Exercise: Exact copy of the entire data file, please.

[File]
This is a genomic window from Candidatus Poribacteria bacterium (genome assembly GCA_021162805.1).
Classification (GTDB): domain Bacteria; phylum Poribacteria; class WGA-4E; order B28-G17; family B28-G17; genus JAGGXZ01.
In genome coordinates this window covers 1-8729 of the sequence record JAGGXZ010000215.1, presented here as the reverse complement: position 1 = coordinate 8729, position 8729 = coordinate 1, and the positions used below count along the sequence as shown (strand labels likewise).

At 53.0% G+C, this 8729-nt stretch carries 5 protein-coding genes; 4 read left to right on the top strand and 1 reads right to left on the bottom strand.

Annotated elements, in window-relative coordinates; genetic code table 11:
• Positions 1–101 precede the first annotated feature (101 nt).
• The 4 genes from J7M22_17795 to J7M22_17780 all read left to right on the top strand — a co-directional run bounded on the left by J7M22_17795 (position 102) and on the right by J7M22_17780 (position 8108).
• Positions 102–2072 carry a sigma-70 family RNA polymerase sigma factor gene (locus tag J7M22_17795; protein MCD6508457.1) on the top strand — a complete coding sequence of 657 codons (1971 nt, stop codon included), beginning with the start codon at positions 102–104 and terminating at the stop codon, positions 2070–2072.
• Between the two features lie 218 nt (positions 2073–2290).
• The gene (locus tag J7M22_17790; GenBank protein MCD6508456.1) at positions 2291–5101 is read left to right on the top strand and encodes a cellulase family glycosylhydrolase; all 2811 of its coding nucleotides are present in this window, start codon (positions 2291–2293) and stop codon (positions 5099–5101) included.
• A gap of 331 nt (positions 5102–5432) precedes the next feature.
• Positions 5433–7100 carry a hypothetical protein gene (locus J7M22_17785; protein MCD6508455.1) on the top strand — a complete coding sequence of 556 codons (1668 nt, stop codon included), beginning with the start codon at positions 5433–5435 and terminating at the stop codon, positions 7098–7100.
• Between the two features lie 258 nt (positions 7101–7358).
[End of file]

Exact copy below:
This is a genomic window from Candidatus Poribacteria bacterium (genome assembly GCA_021162805.1).
Classification (GTDB): domain Bacteria; phylum Poribacteria; class WGA-4E; order B28-G17; family B28-G17; genus JAGGXZ01.
In genome coordinates this window covers 1-8729 of the sequence record JAGGXZ010000215.1, presented here as the reverse complement: position 1 = coordinate 8729, position 8729 = coordinate 1, and the positions used below count along the sequence as shown (strand labels likewise).

At 53.0% G+C, this 8729-nt stretch carries 5 protein-coding genes; 4 read left to right on the top strand and 1 reads right to left on the bottom strand.

Annotated elements, in window-relative coordinates; genetic code table 11:
• Positions 1–101 precede the first annotated feature (101 nt).
• The 4 genes from J7M22_17795 to J7M22_17780 all read left to right on the top strand — a co-directional run bounded on the left by J7M22_17795 (position 102) and on the right by J7M22_17780 (position 8108).
• Positions 102–2072 carry a sigma-70 family RNA polymerase sigma factor gene (locus tag J7M22_17795; protein MCD6508457.1) on the top strand — a complete coding sequence of 657 codons (1971 nt, stop codon included), beginning with the start codon at positions 102–104 and terminating at the stop codon, positions 2070–2072.
• Between the two features lie 218 nt (positions 2073–2290).
• The gene (locus tag J7M22_17790; GenBank protein MCD6508456.1) at positions 2291–5101 is read left to right on the top strand and encodes a cellulase family glycosylhydrolase; all 2811 of its coding nucleotides are present in this window, start codon (positions 2291–2293) and stop codon (positions 5099–5101) included.
• A gap of 331 nt (positions 5102–5432) precedes the next feature.
• Positions 5433–7100 carry a hypothetical protein gene (locus J7M22_17785; protein MCD6508455.1) on the top strand — a complete coding sequence of 556 codons (1668 nt, stop codon included), beginning with the start codon at positions 5433–5435 and terminating at the stop codon, positions 7098–7100.
• Between the two features lie 258 nt (positions 7101–7358).